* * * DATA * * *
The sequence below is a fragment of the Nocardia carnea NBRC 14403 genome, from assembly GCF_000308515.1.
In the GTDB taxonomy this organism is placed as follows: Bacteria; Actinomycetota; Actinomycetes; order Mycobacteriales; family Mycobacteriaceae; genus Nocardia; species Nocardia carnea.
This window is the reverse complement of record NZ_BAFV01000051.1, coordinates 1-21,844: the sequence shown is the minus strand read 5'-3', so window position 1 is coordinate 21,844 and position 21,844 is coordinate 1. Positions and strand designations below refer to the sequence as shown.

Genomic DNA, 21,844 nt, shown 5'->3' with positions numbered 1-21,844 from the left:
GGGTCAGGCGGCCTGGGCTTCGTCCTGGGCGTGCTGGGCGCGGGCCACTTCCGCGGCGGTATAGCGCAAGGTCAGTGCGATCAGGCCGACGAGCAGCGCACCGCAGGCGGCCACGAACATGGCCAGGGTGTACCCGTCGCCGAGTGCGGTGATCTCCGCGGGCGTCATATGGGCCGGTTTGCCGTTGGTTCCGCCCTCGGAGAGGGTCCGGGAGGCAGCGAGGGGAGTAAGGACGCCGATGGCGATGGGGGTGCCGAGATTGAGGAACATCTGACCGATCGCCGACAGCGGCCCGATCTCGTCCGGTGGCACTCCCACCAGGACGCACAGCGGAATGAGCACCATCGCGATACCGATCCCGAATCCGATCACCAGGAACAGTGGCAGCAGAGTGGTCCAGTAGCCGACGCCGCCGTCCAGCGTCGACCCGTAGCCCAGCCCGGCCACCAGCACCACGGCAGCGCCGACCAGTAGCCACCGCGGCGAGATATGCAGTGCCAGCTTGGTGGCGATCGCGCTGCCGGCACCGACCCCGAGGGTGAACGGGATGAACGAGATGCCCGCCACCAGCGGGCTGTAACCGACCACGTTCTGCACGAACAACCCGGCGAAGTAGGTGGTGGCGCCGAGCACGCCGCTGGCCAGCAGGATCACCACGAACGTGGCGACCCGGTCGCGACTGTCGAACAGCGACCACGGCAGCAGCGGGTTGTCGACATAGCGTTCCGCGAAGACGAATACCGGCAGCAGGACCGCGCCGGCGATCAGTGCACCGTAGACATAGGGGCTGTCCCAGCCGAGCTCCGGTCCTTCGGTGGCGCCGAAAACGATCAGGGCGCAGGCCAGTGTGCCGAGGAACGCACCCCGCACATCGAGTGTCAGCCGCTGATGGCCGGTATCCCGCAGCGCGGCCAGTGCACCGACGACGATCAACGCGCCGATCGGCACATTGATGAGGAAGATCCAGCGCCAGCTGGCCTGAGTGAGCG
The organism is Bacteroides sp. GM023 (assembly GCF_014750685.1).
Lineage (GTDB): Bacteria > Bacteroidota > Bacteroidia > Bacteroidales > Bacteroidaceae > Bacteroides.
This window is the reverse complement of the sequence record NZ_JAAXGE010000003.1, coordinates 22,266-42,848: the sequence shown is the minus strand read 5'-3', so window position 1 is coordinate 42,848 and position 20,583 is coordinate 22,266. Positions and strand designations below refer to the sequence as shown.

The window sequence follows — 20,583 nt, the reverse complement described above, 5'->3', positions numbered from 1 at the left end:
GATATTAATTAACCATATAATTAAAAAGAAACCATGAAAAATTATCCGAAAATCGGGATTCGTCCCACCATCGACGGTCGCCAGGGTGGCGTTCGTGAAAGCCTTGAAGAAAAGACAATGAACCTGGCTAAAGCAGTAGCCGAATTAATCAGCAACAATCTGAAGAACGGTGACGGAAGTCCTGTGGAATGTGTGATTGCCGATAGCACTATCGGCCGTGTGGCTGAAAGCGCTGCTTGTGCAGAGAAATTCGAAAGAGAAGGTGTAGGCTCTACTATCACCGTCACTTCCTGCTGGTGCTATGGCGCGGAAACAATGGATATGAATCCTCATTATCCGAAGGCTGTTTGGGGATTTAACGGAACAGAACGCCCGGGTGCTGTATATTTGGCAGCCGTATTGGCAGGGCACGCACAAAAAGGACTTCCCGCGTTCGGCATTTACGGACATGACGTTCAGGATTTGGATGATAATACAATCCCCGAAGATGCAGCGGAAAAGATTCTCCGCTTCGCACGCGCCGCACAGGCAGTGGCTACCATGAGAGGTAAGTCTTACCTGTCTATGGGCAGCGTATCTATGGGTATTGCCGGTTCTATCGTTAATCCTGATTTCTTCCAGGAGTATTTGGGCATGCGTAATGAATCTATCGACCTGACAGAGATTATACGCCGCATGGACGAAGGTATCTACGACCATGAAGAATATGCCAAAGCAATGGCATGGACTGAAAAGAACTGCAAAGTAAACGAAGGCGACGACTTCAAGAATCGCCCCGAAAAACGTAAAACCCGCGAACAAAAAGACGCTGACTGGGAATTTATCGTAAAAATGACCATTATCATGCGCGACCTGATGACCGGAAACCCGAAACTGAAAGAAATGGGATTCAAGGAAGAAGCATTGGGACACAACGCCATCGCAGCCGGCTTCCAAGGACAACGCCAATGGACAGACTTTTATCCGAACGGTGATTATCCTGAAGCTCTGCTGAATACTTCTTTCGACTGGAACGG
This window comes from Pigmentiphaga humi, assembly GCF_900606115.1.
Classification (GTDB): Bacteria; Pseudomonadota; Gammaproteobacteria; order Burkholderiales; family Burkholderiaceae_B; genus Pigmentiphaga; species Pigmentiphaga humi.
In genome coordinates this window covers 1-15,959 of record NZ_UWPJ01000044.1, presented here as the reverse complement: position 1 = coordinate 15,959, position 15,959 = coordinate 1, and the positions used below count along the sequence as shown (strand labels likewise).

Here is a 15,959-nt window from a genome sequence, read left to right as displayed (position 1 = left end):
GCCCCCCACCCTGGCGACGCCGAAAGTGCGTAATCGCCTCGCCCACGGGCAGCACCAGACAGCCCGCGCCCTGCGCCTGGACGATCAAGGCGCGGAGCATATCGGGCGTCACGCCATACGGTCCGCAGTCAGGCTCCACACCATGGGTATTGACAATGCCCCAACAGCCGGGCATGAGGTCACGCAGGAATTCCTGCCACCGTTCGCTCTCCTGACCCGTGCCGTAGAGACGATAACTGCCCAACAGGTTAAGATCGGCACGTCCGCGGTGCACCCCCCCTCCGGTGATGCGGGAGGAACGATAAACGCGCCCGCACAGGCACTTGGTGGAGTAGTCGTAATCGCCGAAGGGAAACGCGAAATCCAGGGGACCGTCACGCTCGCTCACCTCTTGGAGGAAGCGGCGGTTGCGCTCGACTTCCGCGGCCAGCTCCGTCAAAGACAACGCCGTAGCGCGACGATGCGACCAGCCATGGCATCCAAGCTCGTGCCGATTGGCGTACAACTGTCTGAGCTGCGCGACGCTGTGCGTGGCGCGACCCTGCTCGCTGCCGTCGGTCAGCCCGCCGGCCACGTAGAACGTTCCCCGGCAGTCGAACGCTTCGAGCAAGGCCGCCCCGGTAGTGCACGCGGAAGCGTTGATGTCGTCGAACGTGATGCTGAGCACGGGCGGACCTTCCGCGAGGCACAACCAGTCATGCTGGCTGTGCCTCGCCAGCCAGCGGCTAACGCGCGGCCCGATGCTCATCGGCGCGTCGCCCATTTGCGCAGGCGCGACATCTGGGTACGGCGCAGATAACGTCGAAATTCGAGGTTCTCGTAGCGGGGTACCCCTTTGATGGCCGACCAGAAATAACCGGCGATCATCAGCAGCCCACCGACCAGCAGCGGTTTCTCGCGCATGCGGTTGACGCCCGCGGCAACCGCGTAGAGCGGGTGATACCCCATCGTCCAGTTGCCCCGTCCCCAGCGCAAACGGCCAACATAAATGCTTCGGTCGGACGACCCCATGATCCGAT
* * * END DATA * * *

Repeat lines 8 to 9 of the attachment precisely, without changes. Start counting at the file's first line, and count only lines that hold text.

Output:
This window is the reverse complement of the sequence record NZ_JAAXGE010000003.1, coordinates 22,266-42,848: the sequence shown is the minus strand read 5'-3', so window position 1 is coordinate 42,848 and position 20,583 is coordinate 22,266. Positions and strand designations below refer to the sequence as shown.

The window sequence follows — 20,583 nt, the reverse complement described above, 5'->3', positions numbered from 1 at the left end: